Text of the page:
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Crown: An Ode to the Fresh Cut

A review of our January read:

It’s amazing what a tight fade, high/low/bald

does for your confidence:

Dark Caesar

Our 2019 Newbery adventure began with a bang, a joyful explosion of colour and lyrics. Crown: An Ode to the Fresh Cut is written by Derrick Barnes and illustrated by Gordon C. James, and is one of the disproportionately few picture books to have made it to the Newbery Honor roll.

In a voice that conjures up images of a large-hearted dad talking to his son, the narrator speaks to a young black boy — to all African-American boys — on the power of a great haircut. The lyrical style is reminiscent of spoken-word poetry as the text rejoices in the rite-of-passage that is a trip to the barber. It explores the rich sense of community that comes from frequenting the local barber shop, building a picture of the boy as one not alone against the world but part of a world peopled by good men, and it imbues him with the courage to be a good man himself — to hold his head high.

Crown takes a fierce delight in words. The sting of witch hazel becomes “an electric stamp of approval”; a man with his own fresh cut “looks like he owns a few acres of land on Saturn”. This vibrancy is matched by James’s exquisite illustrations, which are a riot of life and movement. Ultimately, Crown celebrates identity, confidence, healthy masculinity, and the precious cultural value of tradition. And it left me with a grin that reached up into my own hairline.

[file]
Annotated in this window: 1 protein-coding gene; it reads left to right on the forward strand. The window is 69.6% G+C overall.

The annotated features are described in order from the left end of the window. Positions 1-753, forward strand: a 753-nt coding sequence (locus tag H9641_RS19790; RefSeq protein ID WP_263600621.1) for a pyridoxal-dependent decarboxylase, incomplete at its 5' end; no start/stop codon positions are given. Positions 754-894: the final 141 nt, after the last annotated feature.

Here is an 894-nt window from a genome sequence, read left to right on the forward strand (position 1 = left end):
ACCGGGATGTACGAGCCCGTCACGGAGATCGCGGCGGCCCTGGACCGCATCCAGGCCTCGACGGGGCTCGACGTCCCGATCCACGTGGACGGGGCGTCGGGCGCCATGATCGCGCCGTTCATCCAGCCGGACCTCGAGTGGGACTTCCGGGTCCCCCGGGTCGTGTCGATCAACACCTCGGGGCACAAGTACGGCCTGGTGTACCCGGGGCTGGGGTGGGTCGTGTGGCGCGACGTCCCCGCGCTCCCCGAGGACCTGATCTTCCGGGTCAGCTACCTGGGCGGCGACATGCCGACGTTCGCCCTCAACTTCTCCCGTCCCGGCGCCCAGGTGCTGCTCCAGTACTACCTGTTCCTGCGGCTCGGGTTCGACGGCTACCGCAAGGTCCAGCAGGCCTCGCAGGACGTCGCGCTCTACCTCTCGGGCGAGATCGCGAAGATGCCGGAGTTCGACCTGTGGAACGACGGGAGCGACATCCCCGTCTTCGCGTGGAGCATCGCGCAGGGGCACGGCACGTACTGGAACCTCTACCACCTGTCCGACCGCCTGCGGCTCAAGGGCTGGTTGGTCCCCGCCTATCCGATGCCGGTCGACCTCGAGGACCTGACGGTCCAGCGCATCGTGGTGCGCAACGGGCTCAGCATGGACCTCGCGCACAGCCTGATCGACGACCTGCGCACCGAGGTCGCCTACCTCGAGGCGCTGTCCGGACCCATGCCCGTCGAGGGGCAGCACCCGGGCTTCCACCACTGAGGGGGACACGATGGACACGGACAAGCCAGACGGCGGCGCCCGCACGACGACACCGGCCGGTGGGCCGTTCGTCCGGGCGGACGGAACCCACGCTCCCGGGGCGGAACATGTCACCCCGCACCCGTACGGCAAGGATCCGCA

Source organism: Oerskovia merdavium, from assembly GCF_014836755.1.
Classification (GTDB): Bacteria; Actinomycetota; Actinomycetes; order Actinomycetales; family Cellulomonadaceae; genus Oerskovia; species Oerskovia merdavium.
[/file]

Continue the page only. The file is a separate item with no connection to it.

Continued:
PS. Be sure to read the author’s note at the end. It is as beautiful and important as the rest of the book itself.

Discussion questions:

Respond to these questions here, use them in a discussion with your favourite young readers, or take them as jumping-off points for written responses in your homeschool or classroom.

  1. What did you enjoy about Crown: An Ode to the Fresh Cut?

  2. Which is more important to you in a book like this: the text or the pictures? Why? How do you think one enhances the other?

  3. Some reviews have complained that the message of Crown appears to be that you are only as good as your last haircut. Do you think this is true? What do you think is the real message of this book?

  4. Do you love your hair? Why or why not? Does your hair remind you of your heritage and your family of origin? In what ways?

Extension activities:

Creative writing: Tell the story of the earliest haircut you can remember. Use vivid language to describe the experience, the setting, the people you were with, and how it made you feel. Consider the way author Derrick Barnes uses metaphor to build a picture that is alive. He describes the boy before his haircut as “a lump of clay, / a blank canvas, a slab of marble.” Can you incorporate similar imagery into your own writing to bring it to life?

Fine arts: Create a portrait of yourself, imitating the bold illustration style of Gordon C. James. You may wish to use oil pastels to help create the layers and vibrant lines that characterise James’s illustrations. Be sure you capture your own smile that sparkles with confidence!

Freewriting: Write a journal entry telling about a time when you felt “like a million dollars — and some change!” What made you feel this way? How could you replicate that feeling? Does our confidence come from the outside or inside, or can one help the other?

Design: Create a marketing poster which could be used to launch Crown: An Ode to the Fresh Cut. Remember that a poster must include all the important information, and it must provide a visual or textual hook to get people’s attention. Maybe you could incorporate the colour scheme of the book into your design?

What next?

Order Crown: An Ode to the Fresh Cut online. (Your purchase through this affiliate link helps support this website, but does not cost you more).

Visit author Derrick Barnes’ website and check out his instagram feed.

Visit illustrator Gordon C. James’s website and check out his instagram feed

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Welcome to The Newbery Project